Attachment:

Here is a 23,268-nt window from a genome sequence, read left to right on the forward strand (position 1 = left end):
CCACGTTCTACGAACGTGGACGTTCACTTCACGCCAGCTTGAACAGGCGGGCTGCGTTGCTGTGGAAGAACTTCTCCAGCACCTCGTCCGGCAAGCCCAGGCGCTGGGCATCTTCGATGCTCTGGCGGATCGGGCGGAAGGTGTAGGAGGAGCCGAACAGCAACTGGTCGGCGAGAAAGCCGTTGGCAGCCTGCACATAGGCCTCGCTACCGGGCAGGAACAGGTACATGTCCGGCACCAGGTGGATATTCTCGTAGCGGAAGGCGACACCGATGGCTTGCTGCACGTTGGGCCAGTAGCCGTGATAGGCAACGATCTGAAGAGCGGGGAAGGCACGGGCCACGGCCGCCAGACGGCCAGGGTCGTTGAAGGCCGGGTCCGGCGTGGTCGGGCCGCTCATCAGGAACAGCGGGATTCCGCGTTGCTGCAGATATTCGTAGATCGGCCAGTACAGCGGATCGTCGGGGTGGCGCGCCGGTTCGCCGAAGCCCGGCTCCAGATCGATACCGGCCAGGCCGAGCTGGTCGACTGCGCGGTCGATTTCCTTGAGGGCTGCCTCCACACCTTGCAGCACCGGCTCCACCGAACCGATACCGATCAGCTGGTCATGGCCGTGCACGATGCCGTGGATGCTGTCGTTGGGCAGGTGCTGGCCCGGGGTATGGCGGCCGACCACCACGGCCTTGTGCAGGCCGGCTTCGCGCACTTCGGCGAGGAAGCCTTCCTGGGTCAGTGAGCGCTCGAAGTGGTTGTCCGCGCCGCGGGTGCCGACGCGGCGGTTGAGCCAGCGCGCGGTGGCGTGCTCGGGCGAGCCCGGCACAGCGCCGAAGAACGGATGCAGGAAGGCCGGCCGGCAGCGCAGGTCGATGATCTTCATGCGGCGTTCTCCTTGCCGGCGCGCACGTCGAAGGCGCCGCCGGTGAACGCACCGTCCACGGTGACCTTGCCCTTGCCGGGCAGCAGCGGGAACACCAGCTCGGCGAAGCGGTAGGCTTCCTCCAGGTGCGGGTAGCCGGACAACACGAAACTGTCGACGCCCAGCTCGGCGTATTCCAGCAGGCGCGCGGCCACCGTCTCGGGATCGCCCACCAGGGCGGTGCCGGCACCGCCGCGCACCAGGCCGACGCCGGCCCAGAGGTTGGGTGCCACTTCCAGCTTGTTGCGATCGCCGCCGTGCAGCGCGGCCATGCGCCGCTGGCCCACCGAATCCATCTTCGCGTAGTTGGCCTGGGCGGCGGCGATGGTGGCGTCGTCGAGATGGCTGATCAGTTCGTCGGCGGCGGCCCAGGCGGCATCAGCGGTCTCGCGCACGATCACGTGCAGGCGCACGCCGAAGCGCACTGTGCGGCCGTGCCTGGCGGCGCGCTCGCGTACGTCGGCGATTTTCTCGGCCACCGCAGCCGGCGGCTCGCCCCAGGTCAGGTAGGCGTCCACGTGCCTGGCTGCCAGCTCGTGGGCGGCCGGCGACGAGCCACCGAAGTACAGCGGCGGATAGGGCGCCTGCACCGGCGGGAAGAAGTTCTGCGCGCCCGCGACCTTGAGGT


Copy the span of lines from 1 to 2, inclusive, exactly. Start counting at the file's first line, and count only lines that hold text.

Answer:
Here is a 23,268-nt window from a genome sequence, read left to right on the forward strand (position 1 = left end):
CCACGTTCTACGAACGTGGACGTTCACTTCACGCCAGCTTGAACAGGCGGGCTGCGTTGCTGTGGAAGAACTTCTCCAGCACCTCGTCCGGCAAGCCCAGGCGCTGGGCATCTTCGATGCTCTGGCGGATCGGGCGGAAGGTGTAGGAGGAGCCGAACAGCAACTGGTCGGCGAGAAAGCCGTTGGCAGCCTGCACATAGGCCTCGCTACCGGGCAGGAACAGGTACATGTCCGGCACCAGGTGGATATTCTCGTAGCGGAAGGCGACACCGATGGCTTGCTGCACGTTGGGCCAGTAGCCGTGATAGGCAACGATCTGAAGAGCGGGGAAGGCACGGGCCACGGCCGCCAGACGGCCAGGGTCGTTGAAGGCCGGGTCCGGCGTGGTCGGGCCGCTCATCAGGAACAGCGGGATTCCGCGTTGCTGCAGATATTCGTAGATCGGCCAGTACAGCGGATCGTCGGGGTGGCGCGCCGGTTCGCCGAAGCCCGGCTCCAGATCGATACCGGCCAGGCCGAGCTGGTCGACTGCGCGGTCGATTTCCTTGAGGGCTGCCTCCACACCTTGCAGCACCGGCTCCACCGAACCGATACCGATCAGCTGGTCATGGCCGTGCACGATGCCGTGGATGCTGTCGTTGGGCAGGTGCTGGCCCGGGGTATGGCGGCCGACCACCACGGCCTTGTGCAGGCCGGCTTCGCGCACTTCGGCGAGGAAGCCTTCCTGGGTCAGTGAGCGCTCGAAGTGGTTGTCCGCGCCGCGGGTGCCGACGCGGCGGTTGAGCCAGCGCGCGGTGGCGTGCTCGGGCGAGCCCGGCACAGCGCCGAAGAACGGATGCAGGAAGGCCGGCCGGCAGCGCAGGTCGATGATCTTCATGCGGCGTTCTCCTTGCCGGCGCGCACGTCGAAGGCGCCGCCGGTGAACGCACCGTCCACGGTGACCTTGCCCTTGCCGGGCAGCAGCGGGAACACCAGCTCGGCGAAGCGGTAGGCTTCCTCCAGGTGCGGGTAGCCGGACAACACGAAACTGTCGACGCCCAGCTCGGCGTATTCCAGCAGGCGCGCGGCCACCGTCTCGGGATCGCCCACCAGGGCGGTGCCGGCACCGCCGCGCACCAGGCCGACGCCGGCCCAGAGGTTGGGTGCCACTTCCAGCTTGTTGCGATCGCCGCCGTGCAGCGCGGCCATGCGCCGCTGGCCCACCGAATCCATCTTCGCGTAGTTGGCCTGGGCGGCGGCGATGGTGGCGTCGTCGAGATGGCTGATCAGTTCGTCGGCGGCGGCCCAGGCGGCATCAGCGGTCTCGCGCACGATCACGTGCAGGCGCACGCCGAAGCGCACTGTGCGGCCGTGCCTGGCGGCGCGCTCGCGTACGTCGGCGATTTTCTCGGCCACCGCAGCCGGCGGCTCGCCCCAGGTCAGGTAGGCGTCCACGTGCCTGGCTGCCAGCTCGTGGGCGGCCGGCGACGAGCCACCGAAGTACAGCGGCGGATAGGGCGCCTGCACCGGCGGGAAGAAGTTCTGCGCGCCCGCGACCTTGAGGT